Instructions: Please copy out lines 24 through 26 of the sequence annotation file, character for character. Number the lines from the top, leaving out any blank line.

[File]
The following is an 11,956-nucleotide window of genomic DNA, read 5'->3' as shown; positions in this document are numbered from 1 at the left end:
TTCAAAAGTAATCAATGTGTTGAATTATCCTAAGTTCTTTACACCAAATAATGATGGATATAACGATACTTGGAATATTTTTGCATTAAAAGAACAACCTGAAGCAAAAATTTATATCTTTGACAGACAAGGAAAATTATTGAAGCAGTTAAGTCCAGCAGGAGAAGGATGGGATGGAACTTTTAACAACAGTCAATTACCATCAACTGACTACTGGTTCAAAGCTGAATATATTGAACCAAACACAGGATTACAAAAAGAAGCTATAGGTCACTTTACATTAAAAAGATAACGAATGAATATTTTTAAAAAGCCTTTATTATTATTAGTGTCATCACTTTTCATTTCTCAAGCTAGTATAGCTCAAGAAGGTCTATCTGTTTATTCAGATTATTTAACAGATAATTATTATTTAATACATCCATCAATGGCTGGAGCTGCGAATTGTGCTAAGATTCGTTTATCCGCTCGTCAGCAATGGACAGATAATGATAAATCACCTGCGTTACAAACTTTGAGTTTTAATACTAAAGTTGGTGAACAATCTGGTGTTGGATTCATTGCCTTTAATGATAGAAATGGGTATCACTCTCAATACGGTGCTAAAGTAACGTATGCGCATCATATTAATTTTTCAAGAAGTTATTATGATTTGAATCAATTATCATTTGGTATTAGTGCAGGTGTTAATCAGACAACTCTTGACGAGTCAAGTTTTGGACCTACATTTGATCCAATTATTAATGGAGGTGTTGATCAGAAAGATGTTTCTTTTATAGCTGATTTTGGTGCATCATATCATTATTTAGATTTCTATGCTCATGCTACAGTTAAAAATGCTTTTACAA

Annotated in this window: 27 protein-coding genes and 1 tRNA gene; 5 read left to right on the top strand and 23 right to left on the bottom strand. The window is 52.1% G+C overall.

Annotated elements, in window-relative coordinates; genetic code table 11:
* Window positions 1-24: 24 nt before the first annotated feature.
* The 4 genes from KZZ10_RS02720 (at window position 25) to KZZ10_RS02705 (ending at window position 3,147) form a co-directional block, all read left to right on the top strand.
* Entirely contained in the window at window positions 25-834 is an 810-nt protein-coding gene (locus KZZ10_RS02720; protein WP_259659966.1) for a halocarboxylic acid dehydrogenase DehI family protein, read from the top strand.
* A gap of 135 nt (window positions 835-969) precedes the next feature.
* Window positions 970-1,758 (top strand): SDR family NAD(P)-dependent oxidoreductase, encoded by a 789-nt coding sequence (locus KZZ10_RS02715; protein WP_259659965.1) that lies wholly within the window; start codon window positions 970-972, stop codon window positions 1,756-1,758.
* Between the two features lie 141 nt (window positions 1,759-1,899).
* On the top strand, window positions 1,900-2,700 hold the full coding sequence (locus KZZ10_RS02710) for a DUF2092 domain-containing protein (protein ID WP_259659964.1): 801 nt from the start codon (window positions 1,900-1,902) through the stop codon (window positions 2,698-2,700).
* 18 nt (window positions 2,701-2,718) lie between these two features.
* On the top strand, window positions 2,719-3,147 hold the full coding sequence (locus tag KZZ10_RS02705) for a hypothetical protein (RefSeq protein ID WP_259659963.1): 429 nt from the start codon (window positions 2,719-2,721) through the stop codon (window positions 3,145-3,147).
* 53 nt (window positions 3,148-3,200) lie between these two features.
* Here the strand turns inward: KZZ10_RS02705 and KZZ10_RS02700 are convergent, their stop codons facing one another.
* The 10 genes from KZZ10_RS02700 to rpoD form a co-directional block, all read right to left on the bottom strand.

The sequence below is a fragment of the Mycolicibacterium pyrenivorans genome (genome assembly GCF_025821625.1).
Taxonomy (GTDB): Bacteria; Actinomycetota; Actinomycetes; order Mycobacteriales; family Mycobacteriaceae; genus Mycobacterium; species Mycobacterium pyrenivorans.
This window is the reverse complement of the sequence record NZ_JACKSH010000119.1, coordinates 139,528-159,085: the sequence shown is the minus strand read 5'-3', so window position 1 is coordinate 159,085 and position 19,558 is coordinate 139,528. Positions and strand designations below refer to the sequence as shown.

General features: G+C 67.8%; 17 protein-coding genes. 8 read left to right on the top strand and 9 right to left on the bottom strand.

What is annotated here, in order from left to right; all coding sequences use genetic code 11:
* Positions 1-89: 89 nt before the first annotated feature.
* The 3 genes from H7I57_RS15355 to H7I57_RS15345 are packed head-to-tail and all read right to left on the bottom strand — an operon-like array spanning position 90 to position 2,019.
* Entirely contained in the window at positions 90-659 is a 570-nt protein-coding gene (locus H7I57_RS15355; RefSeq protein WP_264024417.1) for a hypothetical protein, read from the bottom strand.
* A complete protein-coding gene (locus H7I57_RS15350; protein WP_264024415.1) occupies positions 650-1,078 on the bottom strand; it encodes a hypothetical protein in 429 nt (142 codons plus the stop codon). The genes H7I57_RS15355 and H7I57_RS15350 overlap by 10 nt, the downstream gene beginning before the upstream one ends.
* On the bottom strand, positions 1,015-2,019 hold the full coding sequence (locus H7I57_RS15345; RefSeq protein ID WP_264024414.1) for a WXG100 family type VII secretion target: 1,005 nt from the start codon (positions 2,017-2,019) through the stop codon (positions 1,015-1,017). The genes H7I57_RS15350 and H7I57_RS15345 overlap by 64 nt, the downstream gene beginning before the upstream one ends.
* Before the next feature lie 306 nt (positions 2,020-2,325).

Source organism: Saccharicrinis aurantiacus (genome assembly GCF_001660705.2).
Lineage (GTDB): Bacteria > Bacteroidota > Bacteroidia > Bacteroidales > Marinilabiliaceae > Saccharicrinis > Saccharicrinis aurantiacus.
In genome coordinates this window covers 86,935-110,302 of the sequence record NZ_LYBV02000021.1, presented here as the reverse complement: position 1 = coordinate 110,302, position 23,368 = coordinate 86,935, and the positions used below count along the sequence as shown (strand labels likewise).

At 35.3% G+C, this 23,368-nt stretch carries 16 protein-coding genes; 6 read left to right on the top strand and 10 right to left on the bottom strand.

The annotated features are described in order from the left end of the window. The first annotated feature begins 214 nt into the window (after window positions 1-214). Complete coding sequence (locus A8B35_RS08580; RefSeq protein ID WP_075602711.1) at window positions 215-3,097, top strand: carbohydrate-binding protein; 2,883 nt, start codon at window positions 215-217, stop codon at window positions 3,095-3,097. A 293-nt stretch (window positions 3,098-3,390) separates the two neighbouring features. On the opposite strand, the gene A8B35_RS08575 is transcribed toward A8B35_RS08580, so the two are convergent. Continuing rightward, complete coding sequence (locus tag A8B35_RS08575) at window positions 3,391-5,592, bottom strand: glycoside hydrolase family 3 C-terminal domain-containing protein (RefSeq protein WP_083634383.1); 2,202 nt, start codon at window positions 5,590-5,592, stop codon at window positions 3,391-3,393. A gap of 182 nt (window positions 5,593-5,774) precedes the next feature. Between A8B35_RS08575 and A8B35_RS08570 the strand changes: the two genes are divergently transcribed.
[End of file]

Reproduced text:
* Entirely contained in the window at positions 90-659 is a 570-nt protein-coding gene (locus H7I57_RS15355; RefSeq protein WP_264024417.1) for a hypothetical protein, read from the bottom strand.
* A complete protein-coding gene (locus H7I57_RS15350; protein WP_264024415.1) occupies positions 650-1,078 on the bottom strand; it encodes a hypothetical protein in 429 nt (142 codons plus the stop codon). The genes H7I57_RS15355 and H7I57_RS15350 overlap by 10 nt, the downstream gene beginning before the upstream one ends.
* On the bottom strand, positions 1,015-2,019 hold the full coding sequence (locus H7I57_RS15345; RefSeq protein ID WP_264024414.1) for a WXG100 family type VII secretion target: 1,005 nt from the start codon (positions 2,017-2,019) through the stop codon (positions 1,015-1,017). The genes H7I57_RS15350 and H7I57_RS15345 overlap by 64 nt, the downstream gene beginning before the upstream one ends.